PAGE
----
Join the Movement to Become a Foster Parent


Doubt. For me, doubt is an overwhelming emotion that leads to incurable guilt. My journey through infertility created incredible doubt about my life decisions. Doubt about my decisions to focus on my career and delay marriage until age 40. Doubt about my decisions of waiting after marriage to begin a family. Doubt about my decisions to not continue fertility treatments. Through my journey of infertility, I felt alone in my desperation to become a mother. That insatiable desire to conceive a child began consuming my thoughts and devouring my life.

In November 2006, our fertility specialist gave us grim news: “Your eggs are gone. You will need an egg donor if you want to conceive.” That was it! Our hope to conceive a child was over within two years of marriage. I felt alone in my grief as a failure as a woman. My sweet husband was encouraging me that there was a child – a child we hadn’t met. A child that would be ours that might not even been born yet.


After grieving through the Christmas holidays, we began the year 2007 renewed with determination to bring a child into our family. With our “older age”, we were limited in our adoption choices and began our quest to become a licensed foster home.

We logged hundreds of miles traveling across Texas actively pursuing that elusive foster care license, during a move. Finally, on March 4, 2008, after over a year of wading through the licensing process, a phone call changed our lives forever.  A caseworker said: “We have a baby boy for foster only.” She repeated, “Foster only.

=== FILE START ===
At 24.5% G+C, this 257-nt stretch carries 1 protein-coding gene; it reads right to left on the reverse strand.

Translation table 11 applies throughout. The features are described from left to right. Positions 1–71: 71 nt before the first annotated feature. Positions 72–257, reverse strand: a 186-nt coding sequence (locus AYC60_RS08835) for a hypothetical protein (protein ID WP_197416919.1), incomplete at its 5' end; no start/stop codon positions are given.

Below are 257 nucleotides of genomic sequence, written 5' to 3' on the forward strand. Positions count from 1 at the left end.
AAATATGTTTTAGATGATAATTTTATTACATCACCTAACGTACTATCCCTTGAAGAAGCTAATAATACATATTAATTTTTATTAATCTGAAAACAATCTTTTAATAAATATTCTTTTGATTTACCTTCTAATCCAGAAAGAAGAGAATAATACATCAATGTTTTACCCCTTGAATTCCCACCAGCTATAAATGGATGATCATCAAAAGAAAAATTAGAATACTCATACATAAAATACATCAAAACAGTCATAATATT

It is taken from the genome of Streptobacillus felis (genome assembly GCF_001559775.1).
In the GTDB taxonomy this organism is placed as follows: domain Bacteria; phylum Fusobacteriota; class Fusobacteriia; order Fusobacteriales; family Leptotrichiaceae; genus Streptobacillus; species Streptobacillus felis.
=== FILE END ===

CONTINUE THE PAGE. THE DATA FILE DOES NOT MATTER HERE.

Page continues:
That 8-month-old baby boy pierced his way into my heart, changing me forever.  I was overwhelmed with instant motherhood: “What does an 8-month-old eat?” My heart rejoiced as my body ached for sleep.  I was exuberant to be a mother to this baby boy, if even for a short time.

As a foster parent, a child maybe part of your family for short time, sometimes forever.  Against all odds, this baby boy’s birthfamily made a sudden decision we weren’t expecting. “He’s better off where he is.” This foster child would become our forever son! We finalized the adoption of our baby boy in the summer 2009.


Around this time, I discovered the expansive, online world of blogging. I began writing online about my journey through motherhood and our foster care adoption experience. Over time, other foster parents began following our journey and sharing their experiences and frustration with the foster care system. I love how this blog has developed into a community.


Through blogging, my hope is to encourage others that it doesn’t matter how you become a parent. Becoming a foster mother to a baby boy changed me – changed my focus. My infertility wasn’t an issue any longer. Being a mom to this neglected child became my focus. By hope is to encourage others that infertility is just a journey: the end result is that you can become a parent to a child that needs one. 


Over time, the fact that my sons are adopted makes no difference.  Those little boys, although not my DNA, are my sons.  And it doesn’t matter how they joined our family.  We are a family.

Join the movement to become a foster parent. Over 250,000 children in the foster care system need a home – some foster children need a home for a while, yet some foster children are legally free for adoption and need a forever home now. Who knows? One just might become your forever son or daughter.

You can learn more about the disease of infertility and about National Infertility Awareness Week.